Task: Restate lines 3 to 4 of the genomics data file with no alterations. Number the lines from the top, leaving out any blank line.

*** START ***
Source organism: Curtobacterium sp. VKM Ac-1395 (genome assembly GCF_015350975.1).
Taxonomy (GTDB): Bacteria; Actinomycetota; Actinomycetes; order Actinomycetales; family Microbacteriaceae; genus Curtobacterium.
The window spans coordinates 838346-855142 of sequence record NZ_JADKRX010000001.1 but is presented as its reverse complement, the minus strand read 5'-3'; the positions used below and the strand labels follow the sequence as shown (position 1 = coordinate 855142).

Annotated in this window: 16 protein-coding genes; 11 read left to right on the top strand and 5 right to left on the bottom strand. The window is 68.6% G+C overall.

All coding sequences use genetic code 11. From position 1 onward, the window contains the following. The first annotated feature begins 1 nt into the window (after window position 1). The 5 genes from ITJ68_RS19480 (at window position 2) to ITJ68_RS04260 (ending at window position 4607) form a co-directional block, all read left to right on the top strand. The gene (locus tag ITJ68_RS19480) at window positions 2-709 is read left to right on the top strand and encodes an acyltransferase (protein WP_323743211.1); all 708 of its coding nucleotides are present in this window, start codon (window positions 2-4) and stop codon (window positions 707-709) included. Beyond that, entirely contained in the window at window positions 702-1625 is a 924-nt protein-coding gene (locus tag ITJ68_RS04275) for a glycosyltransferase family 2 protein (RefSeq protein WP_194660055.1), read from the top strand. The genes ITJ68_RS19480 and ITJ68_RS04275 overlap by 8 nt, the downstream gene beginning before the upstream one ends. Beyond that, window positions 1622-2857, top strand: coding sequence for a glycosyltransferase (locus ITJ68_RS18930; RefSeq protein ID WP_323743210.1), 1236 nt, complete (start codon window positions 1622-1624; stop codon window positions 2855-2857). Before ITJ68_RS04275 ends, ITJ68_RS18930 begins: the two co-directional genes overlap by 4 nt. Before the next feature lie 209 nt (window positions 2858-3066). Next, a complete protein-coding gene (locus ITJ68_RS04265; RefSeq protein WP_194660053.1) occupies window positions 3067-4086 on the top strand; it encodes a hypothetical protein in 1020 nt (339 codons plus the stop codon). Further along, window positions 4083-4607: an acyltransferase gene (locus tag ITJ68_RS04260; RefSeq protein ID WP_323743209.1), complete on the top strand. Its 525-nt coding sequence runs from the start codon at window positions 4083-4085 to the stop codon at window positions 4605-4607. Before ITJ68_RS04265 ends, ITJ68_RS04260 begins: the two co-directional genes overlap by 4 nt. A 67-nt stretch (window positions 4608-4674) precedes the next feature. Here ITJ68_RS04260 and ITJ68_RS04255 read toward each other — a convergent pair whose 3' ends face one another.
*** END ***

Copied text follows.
The window spans coordinates 838346-855142 of sequence record NZ_JADKRX010000001.1 but is presented as its reverse complement, the minus strand read 5'-3'; the positions used below and the strand labels follow the sequence as shown (position 1 = coordinate 855142).

Annotated in this window: 16 protein-coding genes; 11 read left to right on the top strand and 5 right to left on the bottom strand. The window is 68.6% G+C overall.